continued For the flight to San Luis Gonzága, Orta says, "We are planning on charging around $190 round-trip and having the plane there waiting for them for the two days. Very reasonable. The passengers can take all the drinks that they want, and then we'll provide the meals for $20 a day."
A trip to Isla Cedros or Bahia Tortugas is a little less, "$80 to $85 each way," Orta says. "But Cedros is not a tourist destination. The people we fly there are locals and people doing business there. There is not much beach, and the only things on the island are a fishing cooperativa and a salt operation."
At 8:45 a.m., about an hour after we arrived at the airport, Robles, Cervantes, and two flight mechanics show up in two Suburbans. "Buenas tardes," Orta calls to them, a sarcastic reference to their tardiness. The group drives past us and over to the plane. After another 45 minutes of loading and preflight checks, Cervantes and Robles fire up the two engines, and the rest of us enter the plane via a fold-down staircase about six feet in front of the spinning left propeller. Onboard, the plane has a used feel to it. But the 20 tan upholstered seats -- some of them arranged facing each other -- are comfortable, recline farther than an average airline seat, and have plenty of legroom.
Orta buckles in across the aisle from me. He's leaving the flying to Cervantes and Robles today. Once the ladder is pulled up, and the hatch is closed, the pilots rev up the 2850-horsepower, 18-cylinder engines. The noise and vibration are louder, lower-pitched, and more pronounced than they are on a jet-powered plane. We taxi to the east end of the runway, turn around, and begin lumbering westward down the runway. "Eight hundred meters," Orta says when the plane lifts off, indicating the distance it took to get airborne.
The flight to Ensenada, flown through the pass between two mountain peaks, lasts only eight minutes. The break to fuel up and take on 10 passengers, 25 or so cardboard boxes, and 10 pink cellophane-wrapped boxes of pan dulce lasts about an hour. At 9:40 we take off east to west and immediately bank into a left turn. Climbing gradually, we pass over the headlands that form the south rim of Ensenada bay. Todos Santos island looms to the right, about 15 miles out to sea.
Cruising at about 199 knots, at 9500 feet, we follow the jagged coastline on its southwest march. At 11:40, we pass the farm town of San Quintín as crewmembers offer coffee in Styrofoam cups and donuts out of one of the pink boxes. The crew has an informal feeling about it. The cockpit door is open, and half a dozen men -- some of them crew members, some passengers -- crowd behind it, chatting away. At 11:35, the plane veers right, away from the coast, which is soon out of sight. We're crossing the mouth of Bahia Ojo de Liebre -- Eye of the Jackrabbit Bay -- toward the point of land known as Punta Eugenia. It takes 45 minutes to cross the bay. At 12:20 we cross over the point, circle around 180 degrees to the left, pass over a town at the end of a cove -- both the cove and town are called Bahia Tortugas -- and land on a roughly paved runway just north of the town. The plane taxis to a parking area where half a dozen vehicles are waiting.
The landscape here is hard desert -- tan-colored sand, red rock formations, dunes, and scarce, scrubby vegetation. The town of 2000 owes its existence to the abalone and lobster in the local waters. About half the passengers get into the cars and head for town. The other half, plus a few new passengers, get on the plane. At 12:40 we take off and fly between two rocky spires at the end of the runway, like a football through goalposts.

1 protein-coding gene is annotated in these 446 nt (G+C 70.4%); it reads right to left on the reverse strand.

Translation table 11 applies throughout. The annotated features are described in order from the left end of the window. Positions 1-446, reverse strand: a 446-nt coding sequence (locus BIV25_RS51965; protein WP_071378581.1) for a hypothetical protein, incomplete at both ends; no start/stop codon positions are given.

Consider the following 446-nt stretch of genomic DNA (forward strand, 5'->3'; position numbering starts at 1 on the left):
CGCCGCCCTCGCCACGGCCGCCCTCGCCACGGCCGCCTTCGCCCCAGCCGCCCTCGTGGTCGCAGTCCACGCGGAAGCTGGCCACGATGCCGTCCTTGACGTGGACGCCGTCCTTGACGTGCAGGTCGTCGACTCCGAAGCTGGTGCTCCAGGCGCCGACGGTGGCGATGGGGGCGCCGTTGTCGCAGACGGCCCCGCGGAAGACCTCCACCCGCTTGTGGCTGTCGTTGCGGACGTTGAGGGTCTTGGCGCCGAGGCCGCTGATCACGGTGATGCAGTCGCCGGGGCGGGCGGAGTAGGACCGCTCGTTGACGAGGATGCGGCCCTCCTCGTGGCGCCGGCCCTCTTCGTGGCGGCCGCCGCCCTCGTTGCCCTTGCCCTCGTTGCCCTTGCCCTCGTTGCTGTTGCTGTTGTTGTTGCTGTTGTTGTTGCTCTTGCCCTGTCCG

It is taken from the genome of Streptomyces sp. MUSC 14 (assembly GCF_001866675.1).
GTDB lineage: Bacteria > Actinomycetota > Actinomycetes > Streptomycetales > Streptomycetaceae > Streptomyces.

We're headed for Isla Cedros. The three-pointed island rises 3500 feet out of the Pacific. Cedar trees, after which the island is named, crown its tallest peaks. It's eight miles to the island, and the landing strip is right on the coast, so Captains Robles and Cervantes fly low across the strait. As we approach the island, out of the window it looks as if we're flying straight toward the sandstone bluff. Only a second after we cross the coastline, the pilots set the plane down at the very beginning of the runway. The strip is only a kilometer long, and the Convair 340 needs all of it to land and stop. The landing is a bit rough, and I feel the adrenaline surge in my body as the pilots bring the big plane under control. We park in a paved area at the land end of the runway. Next to the parking lot is an open hangar under which sits a plane almost identical to the one we flew in on. It's coated with white dust. At the ocean end of the runway looms a mountain of salt, 50 feet high, covering an area equal to 10 or 12 football fields. "The salt is harvested in the lagoons over on the mainland," Orta explains. "It's brought over here on flat barges, then cargo ships, mostly from Japan and Korea, dock over here and load up with salt." Turning to the plane under the hangar, Orta says, "It belonged to AeroCedros. It's actually newer than ours -- it's a '59, and ours is a '55 -- but ours has been treated better, and it has fewer flight hours. Still, this other one has got some good use left in it. We'd like to buy it and run two planes, but we'd have to do it quickly, before the end of this year, because the salt blowing off that pile is killing it."
At 1:10 the plane is rumbling back down the runway. We lift off and bank to the left toward Ensenada, an hour and a half to the northwest. I notice a fishing village clinging to the clay-red mountainside rising steeply out of the water before the loud humming of the engines lulls me to sleep.